I recently had a conversation with a CIO to discuss the fact that he has recently installed a third population health tool in an attempt to cover all his bases. He explained, “If you would have asked me four or five years ago, I would have been 100 percent convinced that everything was going to the big EMR vendors, and it’s all going to consolidate. But we’re not there yet.”
This exchange had me wondering: what exactly will the future of healthcare look like? As I worked my way through this question, I quickly found myself digging into KLAS data trying to find the providers’ view on what the future may hold. I found a few things that, given the challenges we face in healthcare IT today, give me hope.
While we still have a long road ahead before we reach “deep interoperability” — which KLAS defines as data exchange that actually impacts patient care — we do have small reasons to celebrate. The number of providers who reported deep interoperability between the same EHR vendor in our 2017 report only increased from 24 to 26 percent; however, the number of providers who reported deep exchange with different EHR vendors more than doubled (from 6 to 14 percent).
Those are small numbers for sure, but the growth is reassuring. As Carequality and CommonWell Health Alliance continue to grow, and local HIEs continue to build out their networks, I hope we’ll see an exponential growth of effective data exchange. Above all else, the “utopian future” of healthcare IT depends on breaking data out of silos.
Recently, I had a conversation with a provider about her facility’s population health efforts, where they’ve made great strides in targeted areas. She explained that they’ve been able to reduce ED readmission rates by using their PHM system to identify food-insecure patients. A provider reached out to the local food bank to partner with them. The end result? Food-insecure patients (often just coming into the ED for a free meal) are quickly identified and sent home with 40 lb. of food. They are also placed on the food bank’s watch list for follow-up care.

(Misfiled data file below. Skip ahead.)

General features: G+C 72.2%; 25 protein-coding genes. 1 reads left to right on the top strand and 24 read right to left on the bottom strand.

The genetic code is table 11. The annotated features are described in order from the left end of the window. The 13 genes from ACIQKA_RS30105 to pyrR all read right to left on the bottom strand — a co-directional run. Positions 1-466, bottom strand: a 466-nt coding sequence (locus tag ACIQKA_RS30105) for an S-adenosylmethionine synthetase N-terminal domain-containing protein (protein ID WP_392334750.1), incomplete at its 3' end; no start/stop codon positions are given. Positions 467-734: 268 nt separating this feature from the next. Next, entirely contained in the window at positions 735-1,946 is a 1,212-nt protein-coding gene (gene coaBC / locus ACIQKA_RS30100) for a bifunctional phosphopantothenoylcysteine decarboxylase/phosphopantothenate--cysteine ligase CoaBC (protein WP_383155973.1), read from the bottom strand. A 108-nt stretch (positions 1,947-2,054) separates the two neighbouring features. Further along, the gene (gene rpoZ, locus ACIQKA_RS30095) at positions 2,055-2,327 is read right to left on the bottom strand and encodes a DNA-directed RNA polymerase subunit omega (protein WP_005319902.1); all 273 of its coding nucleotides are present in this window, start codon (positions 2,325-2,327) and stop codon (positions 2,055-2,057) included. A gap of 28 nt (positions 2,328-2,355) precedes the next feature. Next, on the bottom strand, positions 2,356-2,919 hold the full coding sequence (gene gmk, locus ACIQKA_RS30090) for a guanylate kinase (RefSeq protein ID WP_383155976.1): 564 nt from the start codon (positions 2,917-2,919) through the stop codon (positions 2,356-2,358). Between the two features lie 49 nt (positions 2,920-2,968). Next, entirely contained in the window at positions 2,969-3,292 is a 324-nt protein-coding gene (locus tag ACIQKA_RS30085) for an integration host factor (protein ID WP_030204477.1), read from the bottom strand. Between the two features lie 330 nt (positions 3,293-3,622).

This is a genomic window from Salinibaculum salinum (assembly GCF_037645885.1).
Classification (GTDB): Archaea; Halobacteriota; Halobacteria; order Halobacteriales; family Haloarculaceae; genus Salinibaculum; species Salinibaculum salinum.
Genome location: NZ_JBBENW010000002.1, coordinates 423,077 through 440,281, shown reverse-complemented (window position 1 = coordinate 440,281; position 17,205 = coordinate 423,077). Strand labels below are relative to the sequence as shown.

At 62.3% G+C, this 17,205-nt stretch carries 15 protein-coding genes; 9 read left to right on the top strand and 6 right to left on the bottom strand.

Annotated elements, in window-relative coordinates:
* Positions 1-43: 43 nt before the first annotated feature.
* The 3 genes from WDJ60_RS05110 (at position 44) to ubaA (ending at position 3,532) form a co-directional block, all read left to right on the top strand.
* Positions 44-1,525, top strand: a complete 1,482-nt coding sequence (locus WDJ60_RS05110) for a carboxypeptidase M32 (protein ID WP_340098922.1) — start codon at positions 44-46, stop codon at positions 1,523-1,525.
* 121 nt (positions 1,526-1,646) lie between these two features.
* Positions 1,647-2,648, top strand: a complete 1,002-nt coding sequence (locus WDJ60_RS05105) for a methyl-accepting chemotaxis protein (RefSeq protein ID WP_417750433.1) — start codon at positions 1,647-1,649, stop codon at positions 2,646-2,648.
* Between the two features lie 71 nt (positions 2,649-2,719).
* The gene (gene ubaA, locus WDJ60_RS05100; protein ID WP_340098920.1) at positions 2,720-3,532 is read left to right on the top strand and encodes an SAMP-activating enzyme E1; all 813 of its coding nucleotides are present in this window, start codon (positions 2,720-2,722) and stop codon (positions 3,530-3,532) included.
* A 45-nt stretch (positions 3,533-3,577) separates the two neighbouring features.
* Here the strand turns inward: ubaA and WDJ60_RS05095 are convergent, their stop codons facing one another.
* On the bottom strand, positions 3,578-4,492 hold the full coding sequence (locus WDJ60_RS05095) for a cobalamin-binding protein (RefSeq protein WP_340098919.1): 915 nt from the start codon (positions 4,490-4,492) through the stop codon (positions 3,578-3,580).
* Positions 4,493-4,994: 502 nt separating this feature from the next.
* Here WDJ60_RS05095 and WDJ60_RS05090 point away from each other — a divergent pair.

As healthcare dives deeper into big data and the incorporation of social determinants of health (SDoH) for patient care, I hope to see a future filled with many more examples of these creative solutions to maximizing the health of populations.
Natural Language Processing and Artificial Intelligence
The Harvard Business Review recently wrote about how Amazon might impact healthcare. The piece that truly piqued my imagination was the mention of passive data capture. Can you imagine what the Amazon Go setup could do to physicians suffering from EHR/data use? Several physicians already have, and tools are starting to roll out:
I can think of more than a few physicians who would leap at the chance to revolutionize their patient care away from the computer. While some future advancements of healthcare have technological hurdles to overcome, I get the sense that it’s not technology, but rather, regulation that most hinders this form of health IT innovation.
KLAS has just published its first of two reports on precision medicine. According to one provider I spoke with, this area is “singularly poised to revolutionize healthcare.” And I have a hard time disagreeing. Much of the life cycle of precision medicine has lived in academia, with occasional forays into health applications. It’s only in recent years that vendors have begun bringing precision medicine offerings into healthcare.
While the data is early, I am enthusiastic about the possibilities as vendors begin to use applied genomics for creating personalized patient care.
Any time we try to predict the future, we can wind up with some pretty harebrained ideas; like the 1950’s prediction that we’d all have in-home Smell-O-Vision at this point. Thankfully, I think the path leading healthcare forward is a little more illuminated and only occasionally obscured by the smoke and mirrors of market hype. And for my part, I’m excited to see where the future takes us.